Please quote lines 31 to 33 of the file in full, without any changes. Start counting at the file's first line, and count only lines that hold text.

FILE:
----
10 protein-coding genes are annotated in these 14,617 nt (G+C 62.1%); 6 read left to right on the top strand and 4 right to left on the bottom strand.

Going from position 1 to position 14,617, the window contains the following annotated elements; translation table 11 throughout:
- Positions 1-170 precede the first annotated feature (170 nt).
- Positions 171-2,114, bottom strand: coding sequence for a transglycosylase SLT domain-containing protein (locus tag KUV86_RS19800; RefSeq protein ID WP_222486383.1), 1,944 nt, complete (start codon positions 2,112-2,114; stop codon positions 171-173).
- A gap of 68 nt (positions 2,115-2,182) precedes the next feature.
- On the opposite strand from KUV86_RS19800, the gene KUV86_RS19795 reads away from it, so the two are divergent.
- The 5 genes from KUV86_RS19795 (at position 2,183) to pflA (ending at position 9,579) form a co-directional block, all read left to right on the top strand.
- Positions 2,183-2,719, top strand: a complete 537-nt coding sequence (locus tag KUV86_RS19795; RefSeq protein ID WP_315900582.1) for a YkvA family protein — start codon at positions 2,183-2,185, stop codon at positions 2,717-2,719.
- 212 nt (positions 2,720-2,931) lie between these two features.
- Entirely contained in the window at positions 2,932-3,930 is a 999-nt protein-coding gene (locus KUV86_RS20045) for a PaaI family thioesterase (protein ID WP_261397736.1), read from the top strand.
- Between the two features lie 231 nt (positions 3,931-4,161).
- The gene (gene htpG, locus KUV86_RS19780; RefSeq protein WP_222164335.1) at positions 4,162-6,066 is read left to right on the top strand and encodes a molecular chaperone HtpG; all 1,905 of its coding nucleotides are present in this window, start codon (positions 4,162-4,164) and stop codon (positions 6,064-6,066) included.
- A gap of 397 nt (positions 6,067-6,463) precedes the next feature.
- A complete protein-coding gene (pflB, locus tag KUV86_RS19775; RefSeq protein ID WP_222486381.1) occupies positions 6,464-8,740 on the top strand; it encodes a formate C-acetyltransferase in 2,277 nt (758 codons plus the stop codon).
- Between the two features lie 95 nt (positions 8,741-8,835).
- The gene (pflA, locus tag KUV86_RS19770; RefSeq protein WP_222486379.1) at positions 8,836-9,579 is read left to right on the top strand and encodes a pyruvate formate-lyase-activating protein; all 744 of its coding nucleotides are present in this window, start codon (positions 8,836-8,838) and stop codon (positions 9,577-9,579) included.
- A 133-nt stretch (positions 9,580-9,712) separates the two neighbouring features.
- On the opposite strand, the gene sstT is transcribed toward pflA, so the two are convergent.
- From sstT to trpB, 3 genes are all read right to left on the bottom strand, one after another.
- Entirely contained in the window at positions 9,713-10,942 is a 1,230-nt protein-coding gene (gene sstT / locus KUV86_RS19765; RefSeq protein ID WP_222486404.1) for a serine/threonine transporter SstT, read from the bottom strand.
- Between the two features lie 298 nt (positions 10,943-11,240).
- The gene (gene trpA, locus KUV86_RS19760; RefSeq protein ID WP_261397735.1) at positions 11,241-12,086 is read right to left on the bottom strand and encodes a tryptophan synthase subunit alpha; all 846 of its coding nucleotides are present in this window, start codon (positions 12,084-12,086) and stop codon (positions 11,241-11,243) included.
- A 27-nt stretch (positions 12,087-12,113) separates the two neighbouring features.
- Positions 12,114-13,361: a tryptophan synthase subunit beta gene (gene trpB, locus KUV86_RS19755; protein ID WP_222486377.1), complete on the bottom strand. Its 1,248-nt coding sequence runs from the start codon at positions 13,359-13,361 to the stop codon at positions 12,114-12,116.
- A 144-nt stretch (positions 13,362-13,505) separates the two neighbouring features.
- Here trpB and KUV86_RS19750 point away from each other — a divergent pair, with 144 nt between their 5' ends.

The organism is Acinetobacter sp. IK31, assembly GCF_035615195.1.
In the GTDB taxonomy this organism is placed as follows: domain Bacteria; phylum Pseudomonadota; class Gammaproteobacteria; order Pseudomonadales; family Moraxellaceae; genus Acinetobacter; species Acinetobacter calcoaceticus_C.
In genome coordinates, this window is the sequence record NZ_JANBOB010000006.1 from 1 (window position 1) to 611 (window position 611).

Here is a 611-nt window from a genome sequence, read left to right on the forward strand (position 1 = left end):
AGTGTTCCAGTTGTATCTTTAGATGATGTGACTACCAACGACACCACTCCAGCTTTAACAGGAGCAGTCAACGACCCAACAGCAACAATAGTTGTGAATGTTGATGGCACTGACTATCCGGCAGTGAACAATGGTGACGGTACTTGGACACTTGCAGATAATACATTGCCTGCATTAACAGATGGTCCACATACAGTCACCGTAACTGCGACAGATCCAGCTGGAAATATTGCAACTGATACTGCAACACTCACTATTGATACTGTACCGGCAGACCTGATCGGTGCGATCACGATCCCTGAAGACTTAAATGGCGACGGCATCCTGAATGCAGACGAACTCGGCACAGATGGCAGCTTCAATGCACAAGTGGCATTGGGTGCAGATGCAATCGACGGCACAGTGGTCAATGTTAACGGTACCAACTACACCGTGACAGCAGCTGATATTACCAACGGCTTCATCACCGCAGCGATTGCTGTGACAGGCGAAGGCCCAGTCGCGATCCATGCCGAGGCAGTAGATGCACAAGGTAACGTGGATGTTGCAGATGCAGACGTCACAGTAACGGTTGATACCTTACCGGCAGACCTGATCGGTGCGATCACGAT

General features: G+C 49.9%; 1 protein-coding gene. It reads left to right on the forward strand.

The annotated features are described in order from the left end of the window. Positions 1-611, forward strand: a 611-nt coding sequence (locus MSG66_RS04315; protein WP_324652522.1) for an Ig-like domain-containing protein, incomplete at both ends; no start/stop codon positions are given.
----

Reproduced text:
AGTGTTCCAGTTGTATCTTTAGATGATGTGACTACCAACGACACCACTCCAGCTTTAACAGGAGCAGTCAACGACCCAACAGCAACAATAGTTGTGAATGTTGATGGCACTGACTATCCGGCAGTGAACAATGGTGACGGTACTTGGACACTTGCAGATAATACATTGCCTGCATTAACAGATGGTCCACATACAGTCACCGTAACTGCGACAGATCCAGCTGGAAATATTGCAACTGATACTGCAACACTCACTATTGATACTGTACCGGCAGACCTGATCGGTGCGATCACGATCCCTGAAGACTTAAATGGCGACGGCATCCTGAATGCAGACGAACTCGGCACAGATGGCAGCTTCAATGCACAAGTGGCATTGGGTGCAGATGCAATCGACGGCACAGTGGTCAATGTTAACGGTACCAACTACACCGTGACAGCAGCTGATATTACCAACGGCTTCATCACCGCAGCGATTGCTGTGACAGGCGAAGGCCCAGTCGCGATCCATGCCGAGGCAGTAGATGCACAAGGTAACGTGGATGTTGCAGATGCAGACGTCACAGTAACGGTTGATACCTTACCGGCAGACCTGATCGGTGCGATCACGAT

General features: G+C 49.9%; 1 protein-coding gene. It reads left to right on the forward strand.

The annotated features are described in order from the left end of the window. Positions 1-611, forward strand: a 611-nt coding sequence (locus MSG66_RS04315; protein WP_324652522.1) for an Ig-like domain-containing protein, incomplete at both ends; no start/stop codon positions are given.